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All California Cities Facing Budget Shortfalls? Not All.

Alameda civic leaders assure us that all California cities are in the same boat, facing budget shortfalls, and cutbacks, and that there is nothing peculiar to Alameda’s dire circumstances. But over the last 12 years while the City of Alameda dug itself further into debt with Alameda Power & Telecom, and other mistakes, Citrus Heights, outside of Sacramento, has been socking the cash away.

As was reported on CNN, and again on KTXL TV in Sacramento, the City of Citrus Heights has a budget surplus, and a whopping reserve of more than $35 million. In an ironic twist, the article says that Citrus Heights “could not rely on acres of new development to raise money.” Perhaps that, in fact, is what has saved them. Alameda, by contrast, has had dozens of development projects over the past 12 years, some fueled by tax-increment financing, which took $3.79 million from the General Fund last year, and look at the sorry state we’re in.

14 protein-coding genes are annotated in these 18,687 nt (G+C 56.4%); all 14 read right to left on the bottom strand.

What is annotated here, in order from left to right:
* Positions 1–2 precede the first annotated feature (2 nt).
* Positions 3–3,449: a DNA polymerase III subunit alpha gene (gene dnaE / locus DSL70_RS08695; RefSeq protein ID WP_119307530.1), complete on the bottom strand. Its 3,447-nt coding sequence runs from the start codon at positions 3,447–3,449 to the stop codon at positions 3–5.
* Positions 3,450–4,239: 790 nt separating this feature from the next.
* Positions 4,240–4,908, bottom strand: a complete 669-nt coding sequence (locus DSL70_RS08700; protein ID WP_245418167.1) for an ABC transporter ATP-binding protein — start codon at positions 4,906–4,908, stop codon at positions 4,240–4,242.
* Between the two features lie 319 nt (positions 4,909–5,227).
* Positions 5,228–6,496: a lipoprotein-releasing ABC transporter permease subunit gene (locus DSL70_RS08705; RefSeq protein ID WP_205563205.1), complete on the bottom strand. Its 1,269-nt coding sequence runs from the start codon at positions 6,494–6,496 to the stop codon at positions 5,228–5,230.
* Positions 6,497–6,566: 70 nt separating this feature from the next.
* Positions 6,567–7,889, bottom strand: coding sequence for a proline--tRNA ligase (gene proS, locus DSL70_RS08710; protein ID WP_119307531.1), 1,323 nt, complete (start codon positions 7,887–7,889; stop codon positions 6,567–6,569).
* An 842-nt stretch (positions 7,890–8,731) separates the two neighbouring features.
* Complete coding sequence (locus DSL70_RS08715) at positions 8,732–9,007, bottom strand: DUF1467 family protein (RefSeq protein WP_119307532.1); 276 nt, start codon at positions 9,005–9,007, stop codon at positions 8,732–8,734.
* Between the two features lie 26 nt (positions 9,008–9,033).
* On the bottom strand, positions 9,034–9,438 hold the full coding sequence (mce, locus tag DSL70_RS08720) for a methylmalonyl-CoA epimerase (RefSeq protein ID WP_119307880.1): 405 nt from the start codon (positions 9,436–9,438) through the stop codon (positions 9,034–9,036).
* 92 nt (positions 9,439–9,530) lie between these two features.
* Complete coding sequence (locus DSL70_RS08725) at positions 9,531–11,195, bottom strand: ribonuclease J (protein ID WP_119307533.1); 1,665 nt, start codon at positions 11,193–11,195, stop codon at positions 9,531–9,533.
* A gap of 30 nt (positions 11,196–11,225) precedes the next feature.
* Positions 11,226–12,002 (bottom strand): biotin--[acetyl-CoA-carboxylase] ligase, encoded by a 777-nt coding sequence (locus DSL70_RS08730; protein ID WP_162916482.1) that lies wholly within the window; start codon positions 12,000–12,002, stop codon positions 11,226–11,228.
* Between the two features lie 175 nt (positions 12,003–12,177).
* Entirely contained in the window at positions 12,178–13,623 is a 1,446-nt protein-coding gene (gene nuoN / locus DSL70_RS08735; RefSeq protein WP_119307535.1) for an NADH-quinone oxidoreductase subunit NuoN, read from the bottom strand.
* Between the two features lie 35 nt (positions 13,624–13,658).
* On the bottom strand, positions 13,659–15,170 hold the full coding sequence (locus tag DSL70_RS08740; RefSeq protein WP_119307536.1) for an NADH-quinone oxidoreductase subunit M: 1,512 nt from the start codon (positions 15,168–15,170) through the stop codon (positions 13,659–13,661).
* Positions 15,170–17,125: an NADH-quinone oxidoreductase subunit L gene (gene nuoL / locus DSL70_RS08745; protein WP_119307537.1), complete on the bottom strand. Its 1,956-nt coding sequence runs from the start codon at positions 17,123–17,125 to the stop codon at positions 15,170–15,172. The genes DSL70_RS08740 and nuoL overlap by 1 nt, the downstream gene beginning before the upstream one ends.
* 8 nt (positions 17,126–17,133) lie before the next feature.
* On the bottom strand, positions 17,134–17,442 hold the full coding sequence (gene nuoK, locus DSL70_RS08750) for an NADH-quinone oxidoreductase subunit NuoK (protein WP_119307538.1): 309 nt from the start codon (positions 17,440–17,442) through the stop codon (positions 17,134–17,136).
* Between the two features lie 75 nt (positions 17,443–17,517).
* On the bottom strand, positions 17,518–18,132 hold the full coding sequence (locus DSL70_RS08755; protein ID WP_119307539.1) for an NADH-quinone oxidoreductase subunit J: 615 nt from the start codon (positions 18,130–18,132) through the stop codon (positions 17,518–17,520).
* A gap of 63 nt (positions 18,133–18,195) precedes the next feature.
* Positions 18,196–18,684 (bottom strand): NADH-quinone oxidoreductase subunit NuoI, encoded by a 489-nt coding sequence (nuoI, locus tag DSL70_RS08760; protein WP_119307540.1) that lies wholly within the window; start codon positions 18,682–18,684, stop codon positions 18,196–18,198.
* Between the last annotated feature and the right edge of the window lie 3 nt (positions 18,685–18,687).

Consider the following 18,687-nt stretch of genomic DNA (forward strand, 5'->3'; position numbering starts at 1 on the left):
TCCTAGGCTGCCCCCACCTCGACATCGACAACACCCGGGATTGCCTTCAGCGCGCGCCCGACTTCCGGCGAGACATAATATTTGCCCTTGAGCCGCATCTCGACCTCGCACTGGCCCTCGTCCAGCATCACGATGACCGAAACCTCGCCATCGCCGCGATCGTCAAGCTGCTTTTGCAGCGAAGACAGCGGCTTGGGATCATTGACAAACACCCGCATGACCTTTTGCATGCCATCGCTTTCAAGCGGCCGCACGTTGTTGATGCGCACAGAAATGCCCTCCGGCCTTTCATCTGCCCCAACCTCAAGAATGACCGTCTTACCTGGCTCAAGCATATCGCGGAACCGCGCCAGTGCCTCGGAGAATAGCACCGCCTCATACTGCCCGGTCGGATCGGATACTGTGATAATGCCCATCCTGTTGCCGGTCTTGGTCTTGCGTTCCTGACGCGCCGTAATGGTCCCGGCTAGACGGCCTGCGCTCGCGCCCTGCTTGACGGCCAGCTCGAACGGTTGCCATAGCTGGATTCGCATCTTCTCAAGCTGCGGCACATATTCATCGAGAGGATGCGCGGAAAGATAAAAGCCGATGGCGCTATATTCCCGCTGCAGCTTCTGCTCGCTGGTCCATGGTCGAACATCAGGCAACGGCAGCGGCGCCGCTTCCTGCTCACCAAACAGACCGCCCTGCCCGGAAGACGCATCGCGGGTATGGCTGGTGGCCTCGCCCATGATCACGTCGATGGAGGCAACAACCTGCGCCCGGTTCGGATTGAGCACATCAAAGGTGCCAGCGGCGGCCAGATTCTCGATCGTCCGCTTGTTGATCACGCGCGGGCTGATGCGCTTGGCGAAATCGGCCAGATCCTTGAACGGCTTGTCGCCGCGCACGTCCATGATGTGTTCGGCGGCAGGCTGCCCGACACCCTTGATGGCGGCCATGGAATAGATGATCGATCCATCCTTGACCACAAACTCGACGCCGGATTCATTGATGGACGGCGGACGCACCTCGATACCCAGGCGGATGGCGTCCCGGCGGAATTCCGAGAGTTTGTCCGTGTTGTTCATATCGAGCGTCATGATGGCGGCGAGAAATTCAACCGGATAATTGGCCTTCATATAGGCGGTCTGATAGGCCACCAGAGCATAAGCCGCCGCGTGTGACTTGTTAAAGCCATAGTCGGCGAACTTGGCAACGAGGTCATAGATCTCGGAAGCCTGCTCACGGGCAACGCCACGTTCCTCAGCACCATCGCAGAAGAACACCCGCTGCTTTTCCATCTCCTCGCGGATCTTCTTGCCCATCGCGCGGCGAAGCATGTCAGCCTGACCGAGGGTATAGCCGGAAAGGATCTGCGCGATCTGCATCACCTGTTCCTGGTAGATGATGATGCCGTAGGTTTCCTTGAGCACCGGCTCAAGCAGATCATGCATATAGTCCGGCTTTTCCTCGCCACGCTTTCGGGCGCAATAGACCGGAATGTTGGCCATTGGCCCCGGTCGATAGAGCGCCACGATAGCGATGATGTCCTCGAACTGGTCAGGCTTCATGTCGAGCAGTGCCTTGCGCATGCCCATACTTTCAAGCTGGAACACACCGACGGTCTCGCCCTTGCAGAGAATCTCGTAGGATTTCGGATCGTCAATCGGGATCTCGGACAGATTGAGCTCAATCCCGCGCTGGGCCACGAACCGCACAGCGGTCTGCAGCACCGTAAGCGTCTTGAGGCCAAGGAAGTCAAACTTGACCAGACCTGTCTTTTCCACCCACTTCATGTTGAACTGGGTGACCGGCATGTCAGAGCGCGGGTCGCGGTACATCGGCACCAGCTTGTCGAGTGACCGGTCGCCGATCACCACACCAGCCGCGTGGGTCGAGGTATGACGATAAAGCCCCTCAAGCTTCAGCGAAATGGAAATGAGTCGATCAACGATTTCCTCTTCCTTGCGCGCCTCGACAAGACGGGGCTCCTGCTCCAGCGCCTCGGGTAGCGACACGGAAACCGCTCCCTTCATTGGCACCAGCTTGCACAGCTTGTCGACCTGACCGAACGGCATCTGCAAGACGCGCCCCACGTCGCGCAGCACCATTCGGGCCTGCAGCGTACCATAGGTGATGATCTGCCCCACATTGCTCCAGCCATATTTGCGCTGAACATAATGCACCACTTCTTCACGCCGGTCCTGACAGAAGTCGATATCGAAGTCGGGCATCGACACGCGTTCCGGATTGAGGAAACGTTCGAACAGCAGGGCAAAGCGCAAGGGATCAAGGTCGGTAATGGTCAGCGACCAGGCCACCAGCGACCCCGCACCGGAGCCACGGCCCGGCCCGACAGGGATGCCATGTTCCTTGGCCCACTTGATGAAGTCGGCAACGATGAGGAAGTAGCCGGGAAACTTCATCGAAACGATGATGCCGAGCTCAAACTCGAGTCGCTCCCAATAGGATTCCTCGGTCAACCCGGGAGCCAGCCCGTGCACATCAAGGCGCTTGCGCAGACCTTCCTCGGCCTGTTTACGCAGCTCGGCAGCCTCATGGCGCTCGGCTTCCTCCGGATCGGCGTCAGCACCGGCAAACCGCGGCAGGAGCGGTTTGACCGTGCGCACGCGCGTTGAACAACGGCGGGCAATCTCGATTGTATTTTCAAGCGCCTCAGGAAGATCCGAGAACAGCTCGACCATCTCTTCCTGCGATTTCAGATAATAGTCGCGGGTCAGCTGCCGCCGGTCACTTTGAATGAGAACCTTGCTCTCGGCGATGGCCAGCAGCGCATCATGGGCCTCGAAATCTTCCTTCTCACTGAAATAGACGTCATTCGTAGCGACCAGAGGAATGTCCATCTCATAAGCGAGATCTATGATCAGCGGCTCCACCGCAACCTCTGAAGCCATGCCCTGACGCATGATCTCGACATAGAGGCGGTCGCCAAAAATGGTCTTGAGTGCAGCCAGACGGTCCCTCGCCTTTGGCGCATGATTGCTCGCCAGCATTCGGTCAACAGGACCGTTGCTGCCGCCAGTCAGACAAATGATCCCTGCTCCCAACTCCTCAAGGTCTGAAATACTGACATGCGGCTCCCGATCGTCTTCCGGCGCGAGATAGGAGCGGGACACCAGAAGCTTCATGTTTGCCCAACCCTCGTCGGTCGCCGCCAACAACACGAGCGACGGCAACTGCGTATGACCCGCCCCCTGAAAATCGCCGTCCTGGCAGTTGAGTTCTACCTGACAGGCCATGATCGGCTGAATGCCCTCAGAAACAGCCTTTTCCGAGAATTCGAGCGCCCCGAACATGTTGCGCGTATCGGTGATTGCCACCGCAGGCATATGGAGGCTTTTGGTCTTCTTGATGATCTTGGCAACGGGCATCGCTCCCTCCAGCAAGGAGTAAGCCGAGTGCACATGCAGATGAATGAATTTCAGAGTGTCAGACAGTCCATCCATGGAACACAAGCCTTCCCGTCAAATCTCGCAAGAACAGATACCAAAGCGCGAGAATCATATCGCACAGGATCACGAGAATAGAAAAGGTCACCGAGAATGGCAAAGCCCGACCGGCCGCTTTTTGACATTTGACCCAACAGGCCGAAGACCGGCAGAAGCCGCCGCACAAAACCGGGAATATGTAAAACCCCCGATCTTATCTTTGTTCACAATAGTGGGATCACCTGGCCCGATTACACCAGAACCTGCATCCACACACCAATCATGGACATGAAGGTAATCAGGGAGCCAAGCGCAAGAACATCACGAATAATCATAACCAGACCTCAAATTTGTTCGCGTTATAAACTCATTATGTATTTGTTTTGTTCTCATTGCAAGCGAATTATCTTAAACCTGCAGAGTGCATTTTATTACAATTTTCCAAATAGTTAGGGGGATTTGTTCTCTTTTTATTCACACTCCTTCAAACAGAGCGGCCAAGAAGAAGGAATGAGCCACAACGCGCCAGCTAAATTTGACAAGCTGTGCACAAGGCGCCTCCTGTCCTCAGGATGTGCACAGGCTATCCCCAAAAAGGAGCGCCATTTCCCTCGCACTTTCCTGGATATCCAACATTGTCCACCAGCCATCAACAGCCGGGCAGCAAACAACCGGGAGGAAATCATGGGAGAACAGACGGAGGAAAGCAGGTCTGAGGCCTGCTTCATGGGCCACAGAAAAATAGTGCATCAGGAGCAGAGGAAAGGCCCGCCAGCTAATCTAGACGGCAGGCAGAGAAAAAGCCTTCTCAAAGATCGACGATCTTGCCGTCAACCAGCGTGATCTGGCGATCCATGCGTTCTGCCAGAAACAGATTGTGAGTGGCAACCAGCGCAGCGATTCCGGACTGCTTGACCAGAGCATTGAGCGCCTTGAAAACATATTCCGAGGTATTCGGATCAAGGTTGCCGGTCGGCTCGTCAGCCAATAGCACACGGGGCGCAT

Citrus Heights has never borrowed money, and paid cash to build its police station and a new $11 million community center. And the city administrators multitask – the city clerk is also the H.R. director. Alameda has routinely rolled over existing debt of all sorts over the past 12 years, rather than retiring it, and Alameda has outstanding debt secured by its police station.

Perhaps we should be working to lure Citrus Heights’ City Manager to Alameda to put our affairs in order.

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